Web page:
what did i miss
“The Agony and the Ecstasy” - Damien Hirst.
Your work speaks the truth, Mr. Hirst, and more articulately than yourself:
Jenny Holzer/Why I Should Finally Get a Tattoo
For those who don’t know, Jenny Holzer works with words. She’s known for her “Truisms,” bits of wisdom often projected in public through a medium of light. They can be as simple as “Abuse of power comes as no surprise,” or “Protect me from what I want,” but her more current projections tend to be more poetic and abstract.
I appreciate the Truisms like a good fortune cookie or the musings of a seasoned bus-rider. They seem to embrace this exchange of taking advice from a stranger, and the ambiguous ends of sender/receiver are not uncomfortable. But what I love about her recent projections is the added conversation about the permanence of words. Her wisdom and prose seem committed to the site. They are displayed with conviction, almost defiantly plastered across historical facades. They don’t claim to be holy, and the idea can still exist with or without the words. And once you acknowledge that the words will disappear once the projector is turned off, you are left to consider the permanence of their meaning on this site as well as the permanence of the site itself.
I suggest watching “About Jenny Holzer” on Netflix and following her on the perfectly-catered medium of Twitter, and then following her fake twitter account “Jenny Holzer, Mom” because it’s a real knee-slapper.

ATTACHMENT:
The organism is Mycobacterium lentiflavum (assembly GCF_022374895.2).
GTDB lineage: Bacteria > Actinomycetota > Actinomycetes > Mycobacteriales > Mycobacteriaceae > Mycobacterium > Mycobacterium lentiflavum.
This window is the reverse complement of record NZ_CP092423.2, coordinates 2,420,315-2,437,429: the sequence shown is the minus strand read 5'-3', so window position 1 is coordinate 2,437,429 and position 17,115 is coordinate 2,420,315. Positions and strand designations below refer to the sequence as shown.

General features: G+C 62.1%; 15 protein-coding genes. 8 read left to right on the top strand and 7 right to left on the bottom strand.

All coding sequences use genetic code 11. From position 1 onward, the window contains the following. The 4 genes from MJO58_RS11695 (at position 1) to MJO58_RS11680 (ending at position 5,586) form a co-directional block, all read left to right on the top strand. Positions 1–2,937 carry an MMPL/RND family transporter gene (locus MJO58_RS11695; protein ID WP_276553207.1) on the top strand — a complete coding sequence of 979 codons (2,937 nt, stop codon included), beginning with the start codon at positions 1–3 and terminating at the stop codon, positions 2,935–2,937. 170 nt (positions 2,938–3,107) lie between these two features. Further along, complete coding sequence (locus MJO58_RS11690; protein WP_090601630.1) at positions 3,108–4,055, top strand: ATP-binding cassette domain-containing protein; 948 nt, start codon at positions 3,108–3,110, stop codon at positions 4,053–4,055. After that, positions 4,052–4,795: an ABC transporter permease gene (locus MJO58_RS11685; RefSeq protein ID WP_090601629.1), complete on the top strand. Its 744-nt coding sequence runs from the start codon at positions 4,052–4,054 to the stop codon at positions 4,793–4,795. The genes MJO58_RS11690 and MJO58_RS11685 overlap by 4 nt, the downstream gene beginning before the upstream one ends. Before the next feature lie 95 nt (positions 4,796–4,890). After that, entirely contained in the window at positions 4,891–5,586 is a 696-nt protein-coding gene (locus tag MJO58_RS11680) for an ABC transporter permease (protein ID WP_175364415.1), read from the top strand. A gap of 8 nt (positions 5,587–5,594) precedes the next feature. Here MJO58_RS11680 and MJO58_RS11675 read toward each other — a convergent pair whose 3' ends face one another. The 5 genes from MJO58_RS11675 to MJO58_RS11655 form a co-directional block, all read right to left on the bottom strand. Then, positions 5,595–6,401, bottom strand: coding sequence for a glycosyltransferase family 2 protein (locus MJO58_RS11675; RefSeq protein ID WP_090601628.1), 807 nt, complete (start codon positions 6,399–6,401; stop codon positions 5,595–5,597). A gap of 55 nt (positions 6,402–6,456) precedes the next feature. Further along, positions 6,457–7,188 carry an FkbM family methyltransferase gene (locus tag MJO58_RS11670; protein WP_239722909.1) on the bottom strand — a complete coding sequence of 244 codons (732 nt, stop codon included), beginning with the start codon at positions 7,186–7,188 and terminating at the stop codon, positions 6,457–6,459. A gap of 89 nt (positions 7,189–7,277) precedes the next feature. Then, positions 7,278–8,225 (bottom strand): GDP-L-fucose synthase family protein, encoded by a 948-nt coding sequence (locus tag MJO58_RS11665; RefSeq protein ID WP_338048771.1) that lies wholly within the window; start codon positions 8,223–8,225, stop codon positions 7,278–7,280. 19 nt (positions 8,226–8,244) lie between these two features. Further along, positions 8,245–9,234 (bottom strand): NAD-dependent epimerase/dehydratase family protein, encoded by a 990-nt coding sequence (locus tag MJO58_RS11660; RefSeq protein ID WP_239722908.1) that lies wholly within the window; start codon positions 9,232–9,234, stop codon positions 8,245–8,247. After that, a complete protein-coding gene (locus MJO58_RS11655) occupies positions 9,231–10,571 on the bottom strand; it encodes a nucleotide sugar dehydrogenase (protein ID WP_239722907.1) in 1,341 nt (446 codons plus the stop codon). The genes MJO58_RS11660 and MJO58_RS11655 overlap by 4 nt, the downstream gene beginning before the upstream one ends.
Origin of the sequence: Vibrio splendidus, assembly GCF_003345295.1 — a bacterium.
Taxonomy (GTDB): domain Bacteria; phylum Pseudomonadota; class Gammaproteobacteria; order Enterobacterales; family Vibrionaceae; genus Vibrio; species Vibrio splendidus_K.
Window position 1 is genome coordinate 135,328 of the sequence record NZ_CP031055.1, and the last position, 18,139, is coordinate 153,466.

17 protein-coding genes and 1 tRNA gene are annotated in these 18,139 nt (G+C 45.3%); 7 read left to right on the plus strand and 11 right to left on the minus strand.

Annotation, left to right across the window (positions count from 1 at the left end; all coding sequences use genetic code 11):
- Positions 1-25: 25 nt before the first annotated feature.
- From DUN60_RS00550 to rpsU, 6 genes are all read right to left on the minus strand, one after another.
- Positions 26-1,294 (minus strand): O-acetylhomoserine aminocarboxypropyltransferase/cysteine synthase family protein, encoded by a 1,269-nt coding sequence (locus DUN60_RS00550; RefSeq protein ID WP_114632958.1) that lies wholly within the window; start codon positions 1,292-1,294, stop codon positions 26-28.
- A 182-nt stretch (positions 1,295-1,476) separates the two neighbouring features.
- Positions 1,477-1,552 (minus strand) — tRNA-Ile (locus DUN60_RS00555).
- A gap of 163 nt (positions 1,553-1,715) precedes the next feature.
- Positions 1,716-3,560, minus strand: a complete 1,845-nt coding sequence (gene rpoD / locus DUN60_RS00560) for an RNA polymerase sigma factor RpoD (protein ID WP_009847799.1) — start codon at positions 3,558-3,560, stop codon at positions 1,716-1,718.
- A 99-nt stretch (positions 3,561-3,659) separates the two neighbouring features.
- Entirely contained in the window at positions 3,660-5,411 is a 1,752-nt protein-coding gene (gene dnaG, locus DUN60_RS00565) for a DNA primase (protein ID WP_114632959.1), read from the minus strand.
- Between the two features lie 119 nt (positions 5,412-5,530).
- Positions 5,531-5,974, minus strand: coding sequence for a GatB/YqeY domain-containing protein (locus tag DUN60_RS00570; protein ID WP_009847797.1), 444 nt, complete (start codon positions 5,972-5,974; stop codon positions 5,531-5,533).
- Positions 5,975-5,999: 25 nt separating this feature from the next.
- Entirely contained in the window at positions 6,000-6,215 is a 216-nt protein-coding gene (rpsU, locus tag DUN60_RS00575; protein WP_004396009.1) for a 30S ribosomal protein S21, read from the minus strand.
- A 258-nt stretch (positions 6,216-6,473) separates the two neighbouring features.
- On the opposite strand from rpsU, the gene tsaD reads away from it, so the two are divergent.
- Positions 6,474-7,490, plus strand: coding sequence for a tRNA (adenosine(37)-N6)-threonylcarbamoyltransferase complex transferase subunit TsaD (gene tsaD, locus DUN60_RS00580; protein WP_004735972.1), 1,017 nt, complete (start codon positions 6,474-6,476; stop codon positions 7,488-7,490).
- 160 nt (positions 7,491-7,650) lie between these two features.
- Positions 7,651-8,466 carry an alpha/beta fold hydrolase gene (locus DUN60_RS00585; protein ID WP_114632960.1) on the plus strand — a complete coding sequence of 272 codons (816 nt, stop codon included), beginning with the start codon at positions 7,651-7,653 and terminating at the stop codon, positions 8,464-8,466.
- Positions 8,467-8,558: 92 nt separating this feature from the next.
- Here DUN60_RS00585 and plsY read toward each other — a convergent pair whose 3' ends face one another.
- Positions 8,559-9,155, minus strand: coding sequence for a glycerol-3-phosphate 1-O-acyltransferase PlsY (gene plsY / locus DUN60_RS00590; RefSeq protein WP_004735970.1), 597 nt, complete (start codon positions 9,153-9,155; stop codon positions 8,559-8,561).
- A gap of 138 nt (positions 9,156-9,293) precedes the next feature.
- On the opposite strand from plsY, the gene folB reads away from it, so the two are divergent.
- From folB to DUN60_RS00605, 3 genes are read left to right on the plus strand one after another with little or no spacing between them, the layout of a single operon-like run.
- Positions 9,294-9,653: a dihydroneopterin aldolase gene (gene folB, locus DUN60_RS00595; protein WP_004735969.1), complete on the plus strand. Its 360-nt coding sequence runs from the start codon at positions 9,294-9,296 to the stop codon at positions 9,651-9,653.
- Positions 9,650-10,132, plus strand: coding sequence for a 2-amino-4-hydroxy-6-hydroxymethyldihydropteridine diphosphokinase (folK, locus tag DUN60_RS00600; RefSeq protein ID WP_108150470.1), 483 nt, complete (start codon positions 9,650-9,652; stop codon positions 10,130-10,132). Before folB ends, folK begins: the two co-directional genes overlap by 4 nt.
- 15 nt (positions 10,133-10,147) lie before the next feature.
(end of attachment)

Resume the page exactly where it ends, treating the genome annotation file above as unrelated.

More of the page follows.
This is art, operating in reverse.
More specifically, it’s Leonard Bernstein conducting the Vienna Philharmonic using only his face. Instead of leading the musicians, he is actively observing them. He’s conducting, technically, but in a way that completely transforms the relationship between artist and audience. The details are here:
But I’m seeing this as more than just a peculiar technique of conducting, I’m seeing the exchange between artist and audience getting completely flipped here. The production of art has always operated on a very fundamental and necessary timeline that begins with the creation of art followed by the audience’s reaction to the art. The painting is painted, and the question is inherently asked “Do you like it?” and the audience says “We like it/hate it!” In this case, however, the audience’s reaction to the piece is the original inspiration. Bernstein’s appreciation for the art is modifying it in real time. When he furrows his brow the violins dig deeper, he lifts his chin and they soar. Every reaction takes the piece in a new direction. And sure, the musicians were going to play those notes anyway whether he bit his lip or fell asleep, but the actual audience of the evening were witness to one man’s simultaneous creation and appreciation of music.
I think it professes a humbling outlook on life, quite honestly. It’s a suggestion that things can be beautiful if you decide to see them that way, that you can direct your own emotions, and that the fate of beautiful things is in your control.
“Suspended Ball” Alberto Giacometti, 1931
It’s been a guiding light for me as an artist since the day I first saw it, projected on the wall of my intro sculpture class. I’ve obsessed over its sense of coy and its gut-wrenching power to inspire physical wants. I need the ball to split, to slip comfortably across the wedge, to swing and fulfill its mechanical potential. The power of this piece is certainly in that ability to inspire a physical want, a sort of guttural desire that tugs at your entire body and leaves its audience in perpetual denial of that tactile satisfaction. “Suspended Ball” is simple, innocuous, colorless, and dripping with suspense.